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FireEye Finds Mitigation of CVE-2019-19781 Comes With a Price

One threat actor is taking advantage of the current problems with Citrix ADC/Netscaler for their own advantage.

Larry Loeb

January 20, 2020

2 Min Read

One threat actor is taking advantage of the current problems with Citrix ADC/Netscaler (CVE-2019-19781) for their own advantage.

FireEye has found evidence of an actor first breaching unmitigated Citrix ADC servers, installing a mitigation patch for CVE-2019-19781 and then deploying a new malware payload they call NOTROBIN. This malware serves as a backdoor into the server and is triggered by a secret password which varies from installation to installation.

FireEye believes that this actor may be quietly collecting access to NetScaler devices for a subsequent campaign.

Breaching happens when the actor issues an HTTP POST request from a Tor exit node to transmit the payload to the vulnerable newbm.pl CGI script.

A one-line BASH script is run that will kill and delete all running instances of netscalerd. This is a common process name that is used for cryptocurrency mining utilities which have been deployed to NetScaler devices.

The script creates a hidden staging directory /tmp/.init, and downloads NOTROBIN to it, as well as enabling the execute permission. It then will install /var/nstmp/.nscache/httpd for persistence via the cron daemon. This is the path to which NOTROBIN will copy itself. Finally, it will manually execute NOTROBIN.\r\nNOTROBIN is a utility written in Go 1.10 and compiled to a 64-bit ELF binary for BSD systems. It periodically scans for and deletes files matching filename patterns and content characteristics. It will look for files with an .xml extension in the directory /netscaler/portal/templates/. This is the directory into which exploits for CVE-2019-19781 write templates containing attacker commands.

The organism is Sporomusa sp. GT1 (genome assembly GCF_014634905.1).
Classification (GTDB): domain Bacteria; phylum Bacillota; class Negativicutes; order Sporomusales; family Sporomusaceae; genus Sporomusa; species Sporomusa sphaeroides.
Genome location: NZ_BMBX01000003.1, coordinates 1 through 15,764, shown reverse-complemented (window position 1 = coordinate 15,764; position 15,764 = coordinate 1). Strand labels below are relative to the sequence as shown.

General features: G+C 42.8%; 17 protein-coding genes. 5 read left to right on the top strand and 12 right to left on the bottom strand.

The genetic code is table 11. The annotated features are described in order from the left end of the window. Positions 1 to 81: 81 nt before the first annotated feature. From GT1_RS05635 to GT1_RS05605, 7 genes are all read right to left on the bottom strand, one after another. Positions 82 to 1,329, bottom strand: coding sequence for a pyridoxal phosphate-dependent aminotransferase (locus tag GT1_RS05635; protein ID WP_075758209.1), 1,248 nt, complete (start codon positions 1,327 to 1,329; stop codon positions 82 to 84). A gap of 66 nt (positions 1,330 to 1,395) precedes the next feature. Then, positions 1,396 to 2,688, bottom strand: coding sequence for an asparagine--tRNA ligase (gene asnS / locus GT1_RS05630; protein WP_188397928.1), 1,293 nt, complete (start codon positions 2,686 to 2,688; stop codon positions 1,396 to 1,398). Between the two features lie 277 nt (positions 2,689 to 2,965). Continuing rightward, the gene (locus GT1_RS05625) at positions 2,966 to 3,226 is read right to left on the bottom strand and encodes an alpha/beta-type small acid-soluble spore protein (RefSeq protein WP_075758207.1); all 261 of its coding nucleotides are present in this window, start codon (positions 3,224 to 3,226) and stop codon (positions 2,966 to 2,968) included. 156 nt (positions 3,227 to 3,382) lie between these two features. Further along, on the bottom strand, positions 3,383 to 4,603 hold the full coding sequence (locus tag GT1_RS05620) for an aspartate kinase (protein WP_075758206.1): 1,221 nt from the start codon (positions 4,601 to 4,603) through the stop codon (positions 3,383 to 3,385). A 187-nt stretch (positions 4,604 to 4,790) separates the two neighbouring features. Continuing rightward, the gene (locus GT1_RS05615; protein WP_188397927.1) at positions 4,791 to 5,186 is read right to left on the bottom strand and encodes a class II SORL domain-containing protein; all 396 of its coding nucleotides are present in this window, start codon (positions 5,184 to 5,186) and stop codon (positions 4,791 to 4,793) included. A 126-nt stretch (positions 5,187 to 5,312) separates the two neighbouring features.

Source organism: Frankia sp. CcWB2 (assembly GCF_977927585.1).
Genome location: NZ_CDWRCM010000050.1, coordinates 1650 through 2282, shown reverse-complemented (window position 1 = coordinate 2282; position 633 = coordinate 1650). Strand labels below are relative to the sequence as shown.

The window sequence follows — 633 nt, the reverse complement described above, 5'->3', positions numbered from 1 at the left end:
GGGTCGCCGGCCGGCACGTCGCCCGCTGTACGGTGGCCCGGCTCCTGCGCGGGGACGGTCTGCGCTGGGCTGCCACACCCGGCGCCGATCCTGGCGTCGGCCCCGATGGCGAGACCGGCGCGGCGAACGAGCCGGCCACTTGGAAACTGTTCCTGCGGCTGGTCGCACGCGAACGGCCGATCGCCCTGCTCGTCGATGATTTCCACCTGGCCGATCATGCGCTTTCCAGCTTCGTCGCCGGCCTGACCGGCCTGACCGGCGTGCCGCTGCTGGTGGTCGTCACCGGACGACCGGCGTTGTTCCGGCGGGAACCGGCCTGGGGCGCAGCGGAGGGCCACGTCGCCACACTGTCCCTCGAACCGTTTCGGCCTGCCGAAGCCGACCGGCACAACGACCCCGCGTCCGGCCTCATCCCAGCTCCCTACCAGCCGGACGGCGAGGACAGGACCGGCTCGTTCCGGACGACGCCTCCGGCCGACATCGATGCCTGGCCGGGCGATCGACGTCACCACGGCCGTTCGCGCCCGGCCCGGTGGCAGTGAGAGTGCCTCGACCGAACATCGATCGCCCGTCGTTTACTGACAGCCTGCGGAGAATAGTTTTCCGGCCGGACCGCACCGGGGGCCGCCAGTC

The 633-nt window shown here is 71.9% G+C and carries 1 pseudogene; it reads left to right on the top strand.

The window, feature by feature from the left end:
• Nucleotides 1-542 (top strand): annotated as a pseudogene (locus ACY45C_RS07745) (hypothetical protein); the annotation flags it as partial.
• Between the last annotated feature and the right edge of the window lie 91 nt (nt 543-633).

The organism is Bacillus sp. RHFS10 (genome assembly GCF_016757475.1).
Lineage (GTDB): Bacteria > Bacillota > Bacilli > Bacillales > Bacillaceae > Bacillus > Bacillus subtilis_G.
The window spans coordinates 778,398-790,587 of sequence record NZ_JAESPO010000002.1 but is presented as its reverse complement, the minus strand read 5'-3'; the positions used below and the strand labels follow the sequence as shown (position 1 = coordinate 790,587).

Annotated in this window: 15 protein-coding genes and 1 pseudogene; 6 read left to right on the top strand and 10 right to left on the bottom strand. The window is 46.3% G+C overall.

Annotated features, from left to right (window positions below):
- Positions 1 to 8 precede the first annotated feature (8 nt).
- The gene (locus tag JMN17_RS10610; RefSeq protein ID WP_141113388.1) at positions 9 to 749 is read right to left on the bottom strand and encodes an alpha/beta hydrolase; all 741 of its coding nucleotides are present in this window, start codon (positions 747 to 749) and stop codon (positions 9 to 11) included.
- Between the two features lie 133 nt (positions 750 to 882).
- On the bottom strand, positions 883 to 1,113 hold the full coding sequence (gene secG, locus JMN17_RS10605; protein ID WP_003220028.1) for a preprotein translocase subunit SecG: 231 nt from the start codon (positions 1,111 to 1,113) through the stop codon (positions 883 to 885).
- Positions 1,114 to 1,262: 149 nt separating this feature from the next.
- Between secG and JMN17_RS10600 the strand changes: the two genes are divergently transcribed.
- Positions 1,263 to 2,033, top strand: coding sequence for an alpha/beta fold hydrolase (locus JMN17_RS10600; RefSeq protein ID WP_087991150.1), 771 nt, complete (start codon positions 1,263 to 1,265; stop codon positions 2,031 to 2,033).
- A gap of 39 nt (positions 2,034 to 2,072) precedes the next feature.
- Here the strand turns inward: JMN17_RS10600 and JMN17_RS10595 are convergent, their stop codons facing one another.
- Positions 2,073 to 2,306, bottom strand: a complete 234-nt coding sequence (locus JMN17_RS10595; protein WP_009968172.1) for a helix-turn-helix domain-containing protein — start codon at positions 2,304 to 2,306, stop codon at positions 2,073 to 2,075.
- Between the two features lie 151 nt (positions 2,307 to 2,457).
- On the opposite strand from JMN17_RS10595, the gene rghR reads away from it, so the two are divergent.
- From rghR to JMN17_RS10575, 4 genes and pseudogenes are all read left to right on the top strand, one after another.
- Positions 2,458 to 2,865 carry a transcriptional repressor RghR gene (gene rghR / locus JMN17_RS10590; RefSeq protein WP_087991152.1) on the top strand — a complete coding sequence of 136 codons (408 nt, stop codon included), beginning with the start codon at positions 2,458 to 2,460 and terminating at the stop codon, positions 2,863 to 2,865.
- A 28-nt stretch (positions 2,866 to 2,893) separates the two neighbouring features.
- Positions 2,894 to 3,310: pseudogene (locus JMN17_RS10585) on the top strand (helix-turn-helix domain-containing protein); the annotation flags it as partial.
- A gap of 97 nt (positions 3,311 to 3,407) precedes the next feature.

The mitigation works by deleting the exploit code found within these templates before it can be invoked. This is the action that stops further exploitation of the CVE-2019-19781 vulnerability. FireEye observed more than a dozen exploitation attempts which were thwarted by NOTROBIN over a period of three days. The application server responded to the attempts with an HTTP 404 ("Not Found") when this other actor attempted to invoke their own payload.

NOTROBIN will spawn a background routine that listens on UDP port 18634 and receives data. In the version that FireEye looked at, it drops the data without inspecting it. That may well change in future versions. It also may be that this action is being used as a mutex, since only a single listener can be active on this port.

However, a NetScaler device listening on UDP port 18634 is a "reliable indicator of compromise" in FireEye's view.

— Larry Loeb has written for many of the last century's major "dead tree" computer magazines, having been, among other things, a consulting editor for BYTE magazine and senior editor for the launch of WebWeek.

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About the Author(s)

Larry Loeb

Blogger, Informationweek

Larry Loeb has written for many of the last century's major "dead tree" computer magazines, having been, among other things, a consulting editor for BYTE magazine and senior editor for the launch of WebWeek. He has written a book on the Secure Electronic Transaction Internet protocol. His latest book has the commercially obligatory title of Hack Proofing XML. He's been online since uucp "bang" addressing (where the world existed relative to !decvax), serving as editor of the Macintosh Exchange on BIX and the VARBusiness Exchange. His first Mac had 128 KB of memory, which was a big step up from his first 1130, which had 4 KB, as did his first 1401. You can e-mail him at [email protected].

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